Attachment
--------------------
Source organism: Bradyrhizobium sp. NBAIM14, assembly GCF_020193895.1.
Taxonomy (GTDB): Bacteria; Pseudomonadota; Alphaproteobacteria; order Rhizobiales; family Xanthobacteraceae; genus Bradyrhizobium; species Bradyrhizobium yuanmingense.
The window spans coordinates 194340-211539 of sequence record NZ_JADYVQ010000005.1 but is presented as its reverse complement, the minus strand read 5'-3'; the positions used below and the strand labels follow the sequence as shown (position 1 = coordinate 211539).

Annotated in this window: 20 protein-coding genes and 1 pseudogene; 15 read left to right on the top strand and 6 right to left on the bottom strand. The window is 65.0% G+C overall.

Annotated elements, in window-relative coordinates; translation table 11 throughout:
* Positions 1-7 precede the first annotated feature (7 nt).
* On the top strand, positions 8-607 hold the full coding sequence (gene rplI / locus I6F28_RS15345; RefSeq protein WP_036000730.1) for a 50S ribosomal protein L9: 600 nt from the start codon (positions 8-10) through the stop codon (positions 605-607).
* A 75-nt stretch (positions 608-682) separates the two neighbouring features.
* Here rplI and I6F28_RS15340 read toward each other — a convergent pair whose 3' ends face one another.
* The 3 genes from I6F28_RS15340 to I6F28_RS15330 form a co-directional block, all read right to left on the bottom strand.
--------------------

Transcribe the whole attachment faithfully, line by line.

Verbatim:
Source organism: Bradyrhizobium sp. NBAIM14, assembly GCF_020193895.1.
Taxonomy (GTDB): Bacteria; Pseudomonadota; Alphaproteobacteria; order Rhizobiales; family Xanthobacteraceae; genus Bradyrhizobium; species Bradyrhizobium yuanmingense.
The window spans coordinates 194340-211539 of sequence record NZ_JADYVQ010000005.1 but is presented as its reverse complement, the minus strand read 5'-3'; the positions used below and the strand labels follow the sequence as shown (position 1 = coordinate 211539).

Annotated in this window: 20 protein-coding genes and 1 pseudogene; 15 read left to right on the top strand and 6 right to left on the bottom strand. The window is 65.0% G+C overall.

Annotated elements, in window-relative coordinates; translation table 11 throughout:
* Positions 1-7 precede the first annotated feature (7 nt).
* On the top strand, positions 8-607 hold the full coding sequence (gene rplI / locus I6F28_RS15345; RefSeq protein WP_036000730.1) for a 50S ribosomal protein L9: 600 nt from the start codon (positions 8-10) through the stop codon (positions 605-607).
* A 75-nt stretch (positions 608-682) separates the two neighbouring features.
* Here rplI and I6F28_RS15340 read toward each other — a convergent pair whose 3' ends face one another.
* The 3 genes from I6F28_RS15340 to I6F28_RS15330 form a co-directional block, all read right to left on the bottom strand.